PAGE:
Dreamer Ambar Pinto (right) with her colleague from Edu-Futuro. (Couresy Ambar Pinto)

Dreamer Ambar Pinto (right) with her colleague from Edu-Futuro. (Couresy Ambar Pinto)

State of the Union’s special guests: undocumented immigrants

Several Congressmen and President Barack Obama have invited undocumented immigrants to the State of the Union in Washington D.C., as a reminder to President Obama and Congress that immigration reform isn’t going away.

Alan Aleman, 20, is one of President Obama’s and First Lady’s special guests, according to the Las Vegas Sun.  He is one of the first undocumented immigrants in Nevada to receive a work permit under deferred action. He was brought by his parents from Mexico at age 11 and is studying biological science at the College of Southern Nevada. He has become well known about a month ago, when President Obama mentioned him by name in a speech to push for immigration reform.

“I have my driver’s license now. I have my Social Security number now. I can apply for scholarships. So, I have more opportunities, and that’s the thing I was waiting on for a long time,” he told the Las Vegas Sun in a recent interview.

Aleman will not be the only Dreamer to attend the State of the Union.

“I’m very very honored that Senator Warner invited me to this event,” says Ambar Pinto, 19, of Fairfax County, Virginia. “I think it’s going to make an impact in our country and show the importance that there is to have immigration reform in 2013.”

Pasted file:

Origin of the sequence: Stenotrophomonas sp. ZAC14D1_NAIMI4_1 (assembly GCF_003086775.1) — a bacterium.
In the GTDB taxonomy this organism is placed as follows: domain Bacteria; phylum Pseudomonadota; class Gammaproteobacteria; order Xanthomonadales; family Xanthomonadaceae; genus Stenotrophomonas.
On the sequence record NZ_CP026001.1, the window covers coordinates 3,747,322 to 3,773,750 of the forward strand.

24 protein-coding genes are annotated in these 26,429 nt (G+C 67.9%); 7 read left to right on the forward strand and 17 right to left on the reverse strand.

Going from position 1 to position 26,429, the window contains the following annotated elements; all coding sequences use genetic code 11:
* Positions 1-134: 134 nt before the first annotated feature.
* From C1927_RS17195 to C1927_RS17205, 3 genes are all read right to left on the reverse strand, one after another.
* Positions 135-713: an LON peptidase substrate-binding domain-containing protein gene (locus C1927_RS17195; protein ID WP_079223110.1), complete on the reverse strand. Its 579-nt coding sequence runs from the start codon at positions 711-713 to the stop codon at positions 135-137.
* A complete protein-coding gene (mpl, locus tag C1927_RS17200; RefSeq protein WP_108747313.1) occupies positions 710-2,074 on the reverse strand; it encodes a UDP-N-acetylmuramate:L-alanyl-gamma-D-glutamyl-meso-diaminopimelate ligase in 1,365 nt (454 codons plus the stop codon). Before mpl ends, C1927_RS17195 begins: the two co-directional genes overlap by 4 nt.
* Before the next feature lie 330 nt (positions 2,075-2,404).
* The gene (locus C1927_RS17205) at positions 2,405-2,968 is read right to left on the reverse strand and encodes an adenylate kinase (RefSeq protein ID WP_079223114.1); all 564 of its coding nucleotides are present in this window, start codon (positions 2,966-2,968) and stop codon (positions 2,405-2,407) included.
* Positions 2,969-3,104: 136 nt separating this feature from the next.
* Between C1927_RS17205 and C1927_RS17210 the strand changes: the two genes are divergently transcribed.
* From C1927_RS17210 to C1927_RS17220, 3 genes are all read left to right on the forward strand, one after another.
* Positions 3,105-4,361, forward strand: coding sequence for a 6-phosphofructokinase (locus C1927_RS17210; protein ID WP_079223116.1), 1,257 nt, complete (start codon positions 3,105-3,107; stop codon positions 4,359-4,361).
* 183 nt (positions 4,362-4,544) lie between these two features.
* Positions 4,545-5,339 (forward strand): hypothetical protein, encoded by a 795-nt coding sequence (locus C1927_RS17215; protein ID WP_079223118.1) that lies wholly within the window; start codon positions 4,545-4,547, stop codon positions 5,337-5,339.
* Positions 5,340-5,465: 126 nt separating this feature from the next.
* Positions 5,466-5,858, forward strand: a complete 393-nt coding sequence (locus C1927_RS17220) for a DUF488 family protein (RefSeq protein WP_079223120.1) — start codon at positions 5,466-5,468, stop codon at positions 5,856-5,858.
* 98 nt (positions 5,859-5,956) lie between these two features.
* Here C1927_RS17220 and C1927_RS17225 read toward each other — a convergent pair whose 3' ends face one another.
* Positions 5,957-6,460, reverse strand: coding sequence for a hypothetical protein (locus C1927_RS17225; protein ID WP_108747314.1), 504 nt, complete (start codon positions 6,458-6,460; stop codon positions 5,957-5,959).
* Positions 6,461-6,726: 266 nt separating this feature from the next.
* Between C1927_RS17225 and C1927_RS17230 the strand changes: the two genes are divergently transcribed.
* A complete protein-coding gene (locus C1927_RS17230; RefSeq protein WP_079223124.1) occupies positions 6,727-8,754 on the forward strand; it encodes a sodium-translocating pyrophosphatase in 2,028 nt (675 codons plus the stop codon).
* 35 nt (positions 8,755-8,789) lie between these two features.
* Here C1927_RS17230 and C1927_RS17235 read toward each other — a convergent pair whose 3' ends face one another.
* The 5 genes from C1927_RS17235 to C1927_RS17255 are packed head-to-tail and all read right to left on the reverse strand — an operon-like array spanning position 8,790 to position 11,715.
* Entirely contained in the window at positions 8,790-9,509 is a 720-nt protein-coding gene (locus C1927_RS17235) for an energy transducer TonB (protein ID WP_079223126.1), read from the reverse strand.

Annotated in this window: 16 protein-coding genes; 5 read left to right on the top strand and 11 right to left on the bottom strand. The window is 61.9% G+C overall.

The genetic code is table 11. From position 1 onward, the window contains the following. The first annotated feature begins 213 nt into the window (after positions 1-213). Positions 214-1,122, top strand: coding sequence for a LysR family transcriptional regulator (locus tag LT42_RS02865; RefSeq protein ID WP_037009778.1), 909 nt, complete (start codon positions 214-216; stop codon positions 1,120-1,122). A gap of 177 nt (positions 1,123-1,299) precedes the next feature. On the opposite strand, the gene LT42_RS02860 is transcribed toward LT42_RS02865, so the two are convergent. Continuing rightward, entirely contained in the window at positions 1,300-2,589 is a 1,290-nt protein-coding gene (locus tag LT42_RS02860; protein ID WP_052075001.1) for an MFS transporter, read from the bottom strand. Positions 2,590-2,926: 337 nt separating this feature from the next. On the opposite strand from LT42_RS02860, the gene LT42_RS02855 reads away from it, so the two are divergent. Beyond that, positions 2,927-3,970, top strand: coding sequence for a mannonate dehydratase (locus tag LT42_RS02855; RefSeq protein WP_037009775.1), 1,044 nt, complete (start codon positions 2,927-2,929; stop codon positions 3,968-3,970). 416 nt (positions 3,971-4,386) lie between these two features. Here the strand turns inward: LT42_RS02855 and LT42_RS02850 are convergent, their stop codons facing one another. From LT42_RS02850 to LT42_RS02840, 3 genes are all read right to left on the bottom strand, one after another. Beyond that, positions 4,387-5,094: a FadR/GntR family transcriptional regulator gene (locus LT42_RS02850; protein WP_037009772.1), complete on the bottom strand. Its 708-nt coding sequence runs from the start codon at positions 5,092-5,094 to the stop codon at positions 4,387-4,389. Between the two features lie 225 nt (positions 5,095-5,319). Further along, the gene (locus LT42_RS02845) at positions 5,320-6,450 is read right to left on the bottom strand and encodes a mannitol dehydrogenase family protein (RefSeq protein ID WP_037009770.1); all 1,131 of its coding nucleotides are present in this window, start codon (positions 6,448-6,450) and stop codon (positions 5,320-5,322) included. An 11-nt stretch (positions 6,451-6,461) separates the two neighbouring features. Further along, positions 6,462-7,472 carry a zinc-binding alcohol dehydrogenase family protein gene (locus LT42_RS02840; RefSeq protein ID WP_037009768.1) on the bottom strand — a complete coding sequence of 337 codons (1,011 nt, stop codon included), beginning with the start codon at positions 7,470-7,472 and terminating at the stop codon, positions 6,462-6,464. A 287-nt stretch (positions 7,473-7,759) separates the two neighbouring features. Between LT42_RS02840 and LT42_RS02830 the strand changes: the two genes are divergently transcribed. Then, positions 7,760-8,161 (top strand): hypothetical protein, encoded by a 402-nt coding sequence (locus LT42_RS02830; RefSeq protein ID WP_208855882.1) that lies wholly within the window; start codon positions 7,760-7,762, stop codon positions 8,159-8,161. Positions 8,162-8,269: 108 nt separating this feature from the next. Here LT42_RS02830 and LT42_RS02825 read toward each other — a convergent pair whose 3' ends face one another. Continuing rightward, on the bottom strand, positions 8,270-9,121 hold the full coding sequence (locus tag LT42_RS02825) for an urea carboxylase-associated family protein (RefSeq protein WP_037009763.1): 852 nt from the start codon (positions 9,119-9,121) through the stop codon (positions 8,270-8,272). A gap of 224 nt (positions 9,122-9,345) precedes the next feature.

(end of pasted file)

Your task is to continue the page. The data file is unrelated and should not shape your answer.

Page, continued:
Pinto says she received the invitation from Senator Mark R. Warner last Thursday, after he had read about her diligent community service in the Richmond Times-Dispatch. She serves on the board of directors of Edu-Futuro — a non-profit which empowers Latino children, youth and families through education and leadership development, and she does so because she says she owes everything she is today to the organization, which helped her ever since she came to this country at age 12.

Today, she’s a student studying international business at Northern Virginia Community College, where she says she pays up to $2,500 per semester — three times more than her documented classmates who pay in-state tuition. She also can’t drive without a driver’s license.

“I want to start my own line of hotels and have a fashion boutique,” says Pinto.

She says she knows she can achieve that, but by having citizenship status and being considered a citizen of the U.S., she would be able to contribute even more to the country.

“Her story reminds each of us that our commonwealth will become stronger when we create a responsible pathway to legal status for undocumented immigrants and their children,” said Senator Warner in a statement. “I was moved by her obvious love for this country, and by her willingness to work extra hard to have a shot at achieving the American dream.”

Pinto says she’s hoping for the president to have a concrete plan in place for comprehensive immigration reform, and for him to say, “It’s ready.” And if it’s not, she says she wants to ask him, “What are the issues preventing it?”